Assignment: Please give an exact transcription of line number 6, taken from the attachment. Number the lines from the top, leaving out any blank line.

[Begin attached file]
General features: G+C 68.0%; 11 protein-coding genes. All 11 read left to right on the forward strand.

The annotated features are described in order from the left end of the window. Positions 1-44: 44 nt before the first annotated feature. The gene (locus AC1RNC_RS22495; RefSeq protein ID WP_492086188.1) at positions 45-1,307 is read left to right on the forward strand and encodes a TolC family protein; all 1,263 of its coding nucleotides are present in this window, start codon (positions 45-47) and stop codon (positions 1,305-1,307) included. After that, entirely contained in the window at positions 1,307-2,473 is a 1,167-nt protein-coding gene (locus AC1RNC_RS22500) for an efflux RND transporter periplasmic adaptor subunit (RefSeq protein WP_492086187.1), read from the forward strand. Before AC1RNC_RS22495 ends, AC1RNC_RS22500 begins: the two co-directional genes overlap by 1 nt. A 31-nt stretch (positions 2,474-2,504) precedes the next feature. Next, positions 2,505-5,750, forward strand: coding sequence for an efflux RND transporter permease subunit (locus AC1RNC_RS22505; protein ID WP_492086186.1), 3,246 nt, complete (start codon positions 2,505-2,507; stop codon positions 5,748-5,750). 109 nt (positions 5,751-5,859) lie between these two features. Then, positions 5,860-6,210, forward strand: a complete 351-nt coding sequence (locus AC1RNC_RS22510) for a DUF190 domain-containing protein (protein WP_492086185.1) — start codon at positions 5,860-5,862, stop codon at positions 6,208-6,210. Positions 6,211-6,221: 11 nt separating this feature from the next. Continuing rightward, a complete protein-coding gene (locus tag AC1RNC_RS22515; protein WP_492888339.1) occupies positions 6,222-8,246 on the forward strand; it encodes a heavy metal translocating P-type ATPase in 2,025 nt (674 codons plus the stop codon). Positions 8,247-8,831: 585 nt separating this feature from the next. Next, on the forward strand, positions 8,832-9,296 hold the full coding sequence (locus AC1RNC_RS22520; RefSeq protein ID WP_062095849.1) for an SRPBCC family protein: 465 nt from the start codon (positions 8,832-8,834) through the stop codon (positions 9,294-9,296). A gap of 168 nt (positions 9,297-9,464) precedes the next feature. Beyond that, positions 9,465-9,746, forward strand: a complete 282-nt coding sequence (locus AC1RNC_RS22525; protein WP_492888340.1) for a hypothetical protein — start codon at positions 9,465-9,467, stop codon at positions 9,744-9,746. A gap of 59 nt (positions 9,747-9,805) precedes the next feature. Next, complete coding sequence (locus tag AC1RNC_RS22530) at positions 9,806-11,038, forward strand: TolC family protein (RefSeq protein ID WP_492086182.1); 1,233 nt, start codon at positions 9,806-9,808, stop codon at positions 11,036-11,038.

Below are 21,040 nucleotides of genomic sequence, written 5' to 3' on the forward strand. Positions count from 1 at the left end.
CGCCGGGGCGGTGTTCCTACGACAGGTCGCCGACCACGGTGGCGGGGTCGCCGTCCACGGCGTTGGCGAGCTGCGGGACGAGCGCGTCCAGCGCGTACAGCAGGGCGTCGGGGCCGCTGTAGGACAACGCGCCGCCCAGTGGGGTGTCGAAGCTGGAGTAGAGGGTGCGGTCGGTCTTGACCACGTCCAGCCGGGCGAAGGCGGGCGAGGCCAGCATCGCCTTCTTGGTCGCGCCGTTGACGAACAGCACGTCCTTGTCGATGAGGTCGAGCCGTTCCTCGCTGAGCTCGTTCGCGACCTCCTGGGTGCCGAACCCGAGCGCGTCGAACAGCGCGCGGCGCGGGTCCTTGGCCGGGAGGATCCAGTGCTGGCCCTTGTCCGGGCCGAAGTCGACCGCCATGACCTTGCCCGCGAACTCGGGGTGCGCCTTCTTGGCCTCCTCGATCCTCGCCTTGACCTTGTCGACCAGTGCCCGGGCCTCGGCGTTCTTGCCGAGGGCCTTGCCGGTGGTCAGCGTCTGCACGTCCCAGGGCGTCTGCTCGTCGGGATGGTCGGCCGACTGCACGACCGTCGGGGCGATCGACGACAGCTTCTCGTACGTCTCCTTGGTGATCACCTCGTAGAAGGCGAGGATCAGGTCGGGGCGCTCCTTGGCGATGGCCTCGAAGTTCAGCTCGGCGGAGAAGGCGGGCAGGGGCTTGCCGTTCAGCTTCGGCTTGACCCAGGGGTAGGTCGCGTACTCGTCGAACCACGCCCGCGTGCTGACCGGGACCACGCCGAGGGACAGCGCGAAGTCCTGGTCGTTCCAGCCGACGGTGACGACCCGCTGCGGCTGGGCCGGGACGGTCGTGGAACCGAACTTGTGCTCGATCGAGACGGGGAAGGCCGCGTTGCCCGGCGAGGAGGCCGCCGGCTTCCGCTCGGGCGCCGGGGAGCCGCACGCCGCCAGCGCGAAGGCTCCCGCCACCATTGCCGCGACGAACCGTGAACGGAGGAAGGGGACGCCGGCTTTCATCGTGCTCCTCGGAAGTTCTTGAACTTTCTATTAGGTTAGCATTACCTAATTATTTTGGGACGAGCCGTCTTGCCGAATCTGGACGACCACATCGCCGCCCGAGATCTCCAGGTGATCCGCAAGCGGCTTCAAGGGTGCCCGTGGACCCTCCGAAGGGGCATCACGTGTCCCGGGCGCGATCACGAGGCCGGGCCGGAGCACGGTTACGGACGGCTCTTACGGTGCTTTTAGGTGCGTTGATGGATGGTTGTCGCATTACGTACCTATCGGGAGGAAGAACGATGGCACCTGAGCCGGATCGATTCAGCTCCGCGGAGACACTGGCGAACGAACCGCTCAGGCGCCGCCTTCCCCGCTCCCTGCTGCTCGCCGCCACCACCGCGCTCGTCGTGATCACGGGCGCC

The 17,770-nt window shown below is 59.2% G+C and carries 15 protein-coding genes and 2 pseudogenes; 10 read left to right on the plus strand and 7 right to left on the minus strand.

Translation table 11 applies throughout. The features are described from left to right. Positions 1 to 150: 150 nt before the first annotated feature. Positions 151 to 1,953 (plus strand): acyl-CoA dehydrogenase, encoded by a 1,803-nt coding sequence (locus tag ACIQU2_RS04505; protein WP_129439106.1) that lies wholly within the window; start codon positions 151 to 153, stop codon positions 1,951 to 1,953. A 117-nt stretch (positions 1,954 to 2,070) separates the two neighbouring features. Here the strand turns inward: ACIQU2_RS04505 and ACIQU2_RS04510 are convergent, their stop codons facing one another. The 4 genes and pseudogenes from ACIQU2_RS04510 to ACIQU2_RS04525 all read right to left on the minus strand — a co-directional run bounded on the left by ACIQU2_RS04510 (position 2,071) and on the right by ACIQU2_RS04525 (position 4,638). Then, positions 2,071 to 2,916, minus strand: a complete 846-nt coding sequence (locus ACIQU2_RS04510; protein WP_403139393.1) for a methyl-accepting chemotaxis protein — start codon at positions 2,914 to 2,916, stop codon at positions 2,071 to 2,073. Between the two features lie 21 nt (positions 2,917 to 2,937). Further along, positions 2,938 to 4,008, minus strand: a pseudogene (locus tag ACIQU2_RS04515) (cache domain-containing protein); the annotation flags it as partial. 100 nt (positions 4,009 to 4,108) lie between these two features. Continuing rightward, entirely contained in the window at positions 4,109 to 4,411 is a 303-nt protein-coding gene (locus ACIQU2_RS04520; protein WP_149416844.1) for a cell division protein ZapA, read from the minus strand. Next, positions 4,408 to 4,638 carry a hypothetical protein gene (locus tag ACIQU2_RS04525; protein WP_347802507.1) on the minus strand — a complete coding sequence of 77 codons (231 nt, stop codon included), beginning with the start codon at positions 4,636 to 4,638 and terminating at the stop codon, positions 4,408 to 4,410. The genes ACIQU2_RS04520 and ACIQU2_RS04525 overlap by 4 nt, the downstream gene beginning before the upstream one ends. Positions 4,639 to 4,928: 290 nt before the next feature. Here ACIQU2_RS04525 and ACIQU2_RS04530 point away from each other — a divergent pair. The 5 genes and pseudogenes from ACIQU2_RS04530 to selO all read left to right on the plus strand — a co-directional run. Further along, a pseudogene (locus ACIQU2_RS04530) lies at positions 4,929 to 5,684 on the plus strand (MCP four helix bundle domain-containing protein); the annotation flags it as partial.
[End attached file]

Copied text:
Translation table 11 applies throughout. The features are described from left to right. Positions 1 to 150: 150 nt before the first annotated feature. Positions 151 to 1,953 (plus strand): acyl-CoA dehydrogenase, encoded by a 1,803-nt coding sequence (locus tag ACIQU2_RS04505; protein WP_129439106.1) that lies wholly within the window; start codon positions 151 to 153, stop codon positions 1,951 to 1,953. A 117-nt stretch (positions 1,954 to 2,070) separates the two neighbouring features. Here the strand turns inward: ACIQU2_RS04505 and ACIQU2_RS04510 are convergent, their stop codons facing one another. The 4 genes and pseudogenes from ACIQU2_RS04510 to ACIQU2_RS04525 all read right to left on the minus strand — a co-directional run bounded on the left by ACIQU2_RS04510 (position 2,071) and on the right by ACIQU2_RS04525 (position 4,638). Then, positions 2,071 to 2,916, minus strand: a complete 846-nt coding sequence (locus ACIQU2_RS04510; protein WP_403139393.1) for a methyl-accepting chemotaxis protein — start codon at positions 2,914 to 2,916, stop codon at positions 2,071 to 2,073. Between the two features lie 21 nt (positions 2,917 to 2,937). Further along, positions 2,938 to 4,008, minus strand: a pseudogene (locus tag ACIQU2_RS04515) (cache domain-containing protein); the annotation flags it as partial. 100 nt (positions 4,009 to 4,108) lie between these two features. Continuing rightward, entirely contained in the window at positions 4,109 to 4,411 is a 303-nt protein-coding gene (locus ACIQU2_RS04520; protein WP_149416844.1) for a cell division protein ZapA, read from the minus strand. Next, positions 4,408 to 4,638 carry a hypothetical protein gene (locus tag ACIQU2_RS04525; protein WP_347802507.1) on the minus strand — a complete coding sequence of 77 codons (231 nt, stop codon included), beginning with the start codon at positions 4,636 to 4,638 and terminating at the stop codon, positions 4,408 to 4,410. The genes ACIQU2_RS04520 and ACIQU2_RS04525 overlap by 4 nt, the downstream gene beginning before the upstream one ends. Positions 4,639 to 4,928: 290 nt before the next feature. Here ACIQU2_RS04525 and ACIQU2_RS04530 point away from each other — a divergent pair. The 5 genes and pseudogenes from ACIQU2_RS04530 to selO all read left to right on the plus strand — a co-directional run. Further along, a pseudogene (locus ACIQU2_RS04530) lies at positions 4,929 to 5,684 on the plus strand (MCP four helix bundle domain-containing protein); the annotation flags it as partial.